Honey Bear Milk Bread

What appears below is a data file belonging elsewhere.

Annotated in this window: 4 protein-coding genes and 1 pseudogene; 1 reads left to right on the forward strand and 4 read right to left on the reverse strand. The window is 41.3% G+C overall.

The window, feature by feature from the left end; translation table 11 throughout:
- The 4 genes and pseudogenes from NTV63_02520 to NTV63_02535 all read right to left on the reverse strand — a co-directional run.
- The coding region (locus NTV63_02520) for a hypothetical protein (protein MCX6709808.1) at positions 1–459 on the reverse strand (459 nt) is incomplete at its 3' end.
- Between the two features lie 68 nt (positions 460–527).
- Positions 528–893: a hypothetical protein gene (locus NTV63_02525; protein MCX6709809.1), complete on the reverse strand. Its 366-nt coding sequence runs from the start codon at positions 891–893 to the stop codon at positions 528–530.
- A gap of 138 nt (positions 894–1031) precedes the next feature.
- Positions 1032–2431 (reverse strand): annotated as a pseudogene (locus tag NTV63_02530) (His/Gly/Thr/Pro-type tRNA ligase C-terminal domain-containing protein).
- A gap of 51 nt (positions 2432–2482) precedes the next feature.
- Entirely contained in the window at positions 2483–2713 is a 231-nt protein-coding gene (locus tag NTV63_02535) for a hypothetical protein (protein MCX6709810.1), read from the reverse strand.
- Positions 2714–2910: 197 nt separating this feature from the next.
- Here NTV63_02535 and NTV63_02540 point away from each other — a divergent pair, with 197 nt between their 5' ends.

Have you ever heard of Asian Milk Bread? It just might be the softest, fluffiest, most delicious bread ever! It’s like eating a pillowy cloud of bread because it’s so light and soft. It’s lighter than brioche, but it still has milk, egg, sugar, and butter to enrich it, which gives it a sweet and milky flavor. Milk bread is very popular in many Asian countries. It’s known as Yu Sikpan in South Korea, and it can also go by the name of Hokkaido Milk Bread or Shokuppan in Japan. Many believe the recipe originated in Japan. Some people claim it is of Chinese origin. But it is popular throughout Asia so it is often simply called Asian Milk Bread. The Hokkaido Milk Bread uses milk from Hokkaido, and what makes this bread soft and fluffy and light is the tangzhong method invented in Japan. It’s a few extra steps but it’s worth it for the texture that is the signature quality of this bread, and it’s what makes Asian bread softer than European breads. The tangzhong method relies on cooking the flour, and this allows the dough to absorb all the water to give it a moister feel. Your traditional European breads have a harder crust and a saltier, drier crumb; but Asian breads are soft, light, and springy. Asian breads don’t have as much of a crust. Similar to a roux, like what I use in quarkbrotchen, the flour is first cooked, then added to the rest of the bread dough. This allows the flour to absorb all the water and gives the dough a moister feel. The roux of milk and flour locks in the liquid. The flour in the roux mixture does not develop gluten, and because of that, the moisture gets locked into the roux. The bread has lower gluten levels which makes it softer. That also means it stays soft and fresh for longer, too, and makes it rise higher in the oven. The tangzhong comprises 5 to 10 percent of the total bread dough weight. They believe that this Japanese bread originated near Tokyo and that soft, sweet breads like this one can be traced back to 1875, with the creation of an pan, a soft bun filled with bean paste, or to a British baker who opened a bakery in Japan in 1862, but nobody is really sure. Asian-style bread is high in fat and sugar content, which also creates a softer texture. Most Japanese households didn’t have ovens before the Dutch and Portuguese arrived in the 16th Century, so bread wasn’t a staple food. When bread recipes arrived from Europe, the Japanese adapted by considering it a snack, which led to a preference for sweeter, softer breads and the creation of the adzuki-stuffed an pan buns. It became very popular in the aftermath World War II in Japan because rice was rationed in wartime, and yeast and wheat were coming in from America, so there was an emphasis on making bread. Milk bread is not only popular in Japan and other Asian countries, but now it’s spread to Western countries too, including North America. It’s featured in many trendy bakeries to eat as buns, or in restaurants as part of the bread basket or as the bread used in sandwiches. It’s got a ‘cool factor’ for the restaurants’ bread basket. It’s also available in Chinese bakeries and dim sum restaurants, and is all the rage especially in New York and San Francisco. I’ve heard so much about it I couldn’t want to try it myself!